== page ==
Through talks and the blog, I have the privilege of hearing different stories. One woman I’m in contact with is struggling with an eating disorder. Wearing layers she looks slim but okay. Yet she finds it almost impossible to eat. To the point where even children’s clothes are now too big.
She knows she has a problem. And though terrified of gaining weight, she wants to get help.
After months of encouragement, she faced her biggest fear, registered and made an appointment with a GP. This, she says, was one of the scariest things she’s had to do.
‘It’ll be worth it’, we argued, ‘you need professional support’.
She waited for her appointment, fighting the urge to flee. ‘Maybe I’m okay’ she said. ‘No’, we answered, ‘you know you’re not’.
So she stuck it out. Took a deep breath and went into the surgery.
‘How can I help you?’
‘I think – I think I maybe have an eating disorder. I’m scared to eat and I’d like to get help’.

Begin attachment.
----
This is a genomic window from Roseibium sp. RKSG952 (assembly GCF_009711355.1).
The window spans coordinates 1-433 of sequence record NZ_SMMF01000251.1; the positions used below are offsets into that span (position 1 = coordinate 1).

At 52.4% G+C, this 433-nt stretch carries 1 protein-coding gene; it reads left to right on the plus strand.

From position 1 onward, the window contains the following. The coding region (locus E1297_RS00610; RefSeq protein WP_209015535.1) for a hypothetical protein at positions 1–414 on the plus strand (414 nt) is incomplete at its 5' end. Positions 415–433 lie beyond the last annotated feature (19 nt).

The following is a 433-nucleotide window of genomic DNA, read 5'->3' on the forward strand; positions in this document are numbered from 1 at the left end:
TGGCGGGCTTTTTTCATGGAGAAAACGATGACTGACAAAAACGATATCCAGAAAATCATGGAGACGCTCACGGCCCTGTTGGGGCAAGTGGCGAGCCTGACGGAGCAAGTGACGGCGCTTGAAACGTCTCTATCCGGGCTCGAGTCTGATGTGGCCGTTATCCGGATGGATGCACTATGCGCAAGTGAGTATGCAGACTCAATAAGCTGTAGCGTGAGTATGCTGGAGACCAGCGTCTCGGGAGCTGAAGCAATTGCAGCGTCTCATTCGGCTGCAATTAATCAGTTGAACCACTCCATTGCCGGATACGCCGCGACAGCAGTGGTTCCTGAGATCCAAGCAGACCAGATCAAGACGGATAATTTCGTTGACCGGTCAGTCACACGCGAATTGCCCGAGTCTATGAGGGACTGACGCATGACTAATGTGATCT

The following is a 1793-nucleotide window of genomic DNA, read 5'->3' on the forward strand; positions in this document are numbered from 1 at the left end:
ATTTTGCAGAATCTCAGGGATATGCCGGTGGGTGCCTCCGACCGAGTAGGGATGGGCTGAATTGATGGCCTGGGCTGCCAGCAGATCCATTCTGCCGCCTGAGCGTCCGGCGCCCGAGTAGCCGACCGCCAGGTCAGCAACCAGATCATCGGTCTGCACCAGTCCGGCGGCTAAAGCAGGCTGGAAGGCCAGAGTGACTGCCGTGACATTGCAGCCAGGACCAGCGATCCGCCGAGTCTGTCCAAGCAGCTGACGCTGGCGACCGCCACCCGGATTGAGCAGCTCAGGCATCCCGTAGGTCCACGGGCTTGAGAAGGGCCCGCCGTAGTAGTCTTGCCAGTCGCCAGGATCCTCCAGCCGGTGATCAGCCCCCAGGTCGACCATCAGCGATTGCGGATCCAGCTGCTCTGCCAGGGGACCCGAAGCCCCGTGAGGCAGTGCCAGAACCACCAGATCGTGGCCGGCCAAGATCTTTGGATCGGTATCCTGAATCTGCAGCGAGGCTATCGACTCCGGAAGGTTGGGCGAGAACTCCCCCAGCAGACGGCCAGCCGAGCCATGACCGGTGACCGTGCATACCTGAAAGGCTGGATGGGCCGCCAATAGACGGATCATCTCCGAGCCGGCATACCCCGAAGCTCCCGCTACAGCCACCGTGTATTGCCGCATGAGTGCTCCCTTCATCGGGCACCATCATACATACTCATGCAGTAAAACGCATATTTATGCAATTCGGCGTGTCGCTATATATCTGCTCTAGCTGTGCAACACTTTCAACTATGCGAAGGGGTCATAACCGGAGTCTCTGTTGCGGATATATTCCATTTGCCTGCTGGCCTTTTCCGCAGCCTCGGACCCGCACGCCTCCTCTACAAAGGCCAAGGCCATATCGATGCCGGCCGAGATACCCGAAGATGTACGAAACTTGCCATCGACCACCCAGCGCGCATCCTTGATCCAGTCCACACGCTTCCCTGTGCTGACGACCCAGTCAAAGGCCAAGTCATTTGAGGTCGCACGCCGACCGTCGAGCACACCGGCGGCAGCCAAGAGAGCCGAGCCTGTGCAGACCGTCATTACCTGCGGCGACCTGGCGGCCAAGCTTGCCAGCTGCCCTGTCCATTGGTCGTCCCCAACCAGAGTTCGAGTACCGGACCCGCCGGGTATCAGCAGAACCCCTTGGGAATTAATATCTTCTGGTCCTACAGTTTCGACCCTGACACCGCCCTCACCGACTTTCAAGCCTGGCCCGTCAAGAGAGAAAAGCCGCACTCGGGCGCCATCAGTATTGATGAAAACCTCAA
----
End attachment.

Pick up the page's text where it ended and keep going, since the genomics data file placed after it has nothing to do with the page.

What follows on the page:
The GP looked her up and down. ‘You look healthy enough’ .
She swallowed. Twisted her foot and tried again.
‘I’m terrified of gaining weight. I can’t make myself eat’.
He tapped his pen. ‘Tell me what you see when you look in the mirror’.
A pause as her mouth twisted. ‘Like X celebrity, before they got a gastric band’.
The GP leant back – and laughed in her face. ‘You know that’s ridiculous’
‘No. Yes. I don’t know’.
‘How can you think you’re fat? There’s nothing of you!’
‘Are you depressed? I can help you with that’
‘No. No – not especially.’
‘How about anxious?’
‘No. It’s the – food’.
‘Well I’m afraid we can’t help you. If it was depression or anxiety-related, then yes. But if it’s just this – then all I can suggest is you eat more’.
‘So you can’t do anything?’
‘ I can give you a helpline number and they might recommend some counselling’.
‘That’d be good. But who would pay for it? We don’t have the money’.
‘Sorry I can’t help you. But like I say, give them a try. And keep eating.’